"You're not limited by darkness...in these trips. You can paddle at one in the morning, climb, hike, whatever the time of day. Once the light gets good, it stays good for a long time, longer than lower latitudes. So you have more opportunities as a photographer here as long as you're willing to stay up late and get up early.
"Even in winter...the sun has a modeling effect...the angles are good for showing dimensions."
On a personal level the Yukon is great for the hospitality of its people, who have taken him and Baiba into their homes, showed them some of their favorite places and shared special moments with them.
The front cover shows a massively colourful photograph of the area near Mount Tombstone, taken in the fall. The memory it triggers for Morrow is from a spring trip when he and Dawson resident John Loder had been skiing in that area. Coming back to Dawson sweaty and famished, they wanted nothing quite so much as a shower and a good, greasy hamburger.
"We turned the corner to find people canoing in the streets." It was May 2, 1979, the day of the last big Dawson flood.
Morrow's been in and out of Dawson a lot since then and he is one of those who likes the turn the town has taken over the years. He thinks it's much more attractive and though he laments the loss of some of the older buildings, he has an interesting reaction to their absence. To him, it gives the effect of "an old pair of dentures - with big gaps."
For Morrow and his wife, the business of adventure photogaphy is something of an obsession.
"My wife says I need to get a hobby. All I do is east, drink, and think adventure. It's always in tandem with taking pictures - stills, video or film. It's terrible when we're at home because we're always working on the next project."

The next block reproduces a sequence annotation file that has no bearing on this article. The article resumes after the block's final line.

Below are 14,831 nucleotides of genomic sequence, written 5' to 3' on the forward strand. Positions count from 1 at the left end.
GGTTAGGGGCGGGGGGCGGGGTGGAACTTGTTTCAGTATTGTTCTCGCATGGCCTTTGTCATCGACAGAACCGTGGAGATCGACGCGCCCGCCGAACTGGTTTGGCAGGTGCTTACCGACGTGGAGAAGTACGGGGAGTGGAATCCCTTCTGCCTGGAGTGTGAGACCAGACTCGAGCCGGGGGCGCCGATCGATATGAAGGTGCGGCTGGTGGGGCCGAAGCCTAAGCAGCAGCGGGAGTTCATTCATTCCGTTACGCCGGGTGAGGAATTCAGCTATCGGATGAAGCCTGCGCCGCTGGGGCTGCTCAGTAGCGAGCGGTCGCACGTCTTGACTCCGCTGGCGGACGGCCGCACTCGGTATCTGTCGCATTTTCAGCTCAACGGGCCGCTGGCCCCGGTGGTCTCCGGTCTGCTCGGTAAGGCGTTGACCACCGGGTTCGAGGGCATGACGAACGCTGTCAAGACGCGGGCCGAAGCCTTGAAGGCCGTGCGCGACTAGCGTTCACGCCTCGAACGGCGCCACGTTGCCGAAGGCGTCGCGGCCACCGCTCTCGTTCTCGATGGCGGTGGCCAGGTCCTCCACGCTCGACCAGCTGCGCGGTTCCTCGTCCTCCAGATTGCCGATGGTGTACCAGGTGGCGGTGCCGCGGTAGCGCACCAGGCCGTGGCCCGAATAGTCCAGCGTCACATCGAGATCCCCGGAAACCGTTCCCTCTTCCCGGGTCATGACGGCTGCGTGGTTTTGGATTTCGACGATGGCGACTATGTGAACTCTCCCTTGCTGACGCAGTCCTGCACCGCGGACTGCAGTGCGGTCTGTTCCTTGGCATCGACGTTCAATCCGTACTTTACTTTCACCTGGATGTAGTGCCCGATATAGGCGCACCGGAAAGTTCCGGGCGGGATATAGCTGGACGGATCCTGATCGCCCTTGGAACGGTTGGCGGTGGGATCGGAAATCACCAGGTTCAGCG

Sometimes they split the load, so Pat is on a three day blitz of the Yukon while Baiba is at home in Canmore, Alberta, working on material for their next deadline.
The work is a means to an end, which is to be able to travel the world and see exotic places. "It's the best way I know of doing it."
Pat says he takes most of the photographs, while both of them do the writing. Baiba is the organizer of the team, handling logistics, planning and the business side.
"The paperwork is endless. People see your picture or your book and romanticize about it, but there's drudge work, too."
Part of the drudge work is culling the Morrows' vast collection of pictures, vast in spite their habit of discarding half of everything they shoot right off the bat. He likens the process of culling to going through the overburden when mining for gold. When the chance for a sale comes along you have to be able to find that perfect picture quickly.
"A lot of people who start out in photography are in love with their images and they keep everything. It's not practical. If you're a professional, you have to think of photos as a way of providing income for the next project."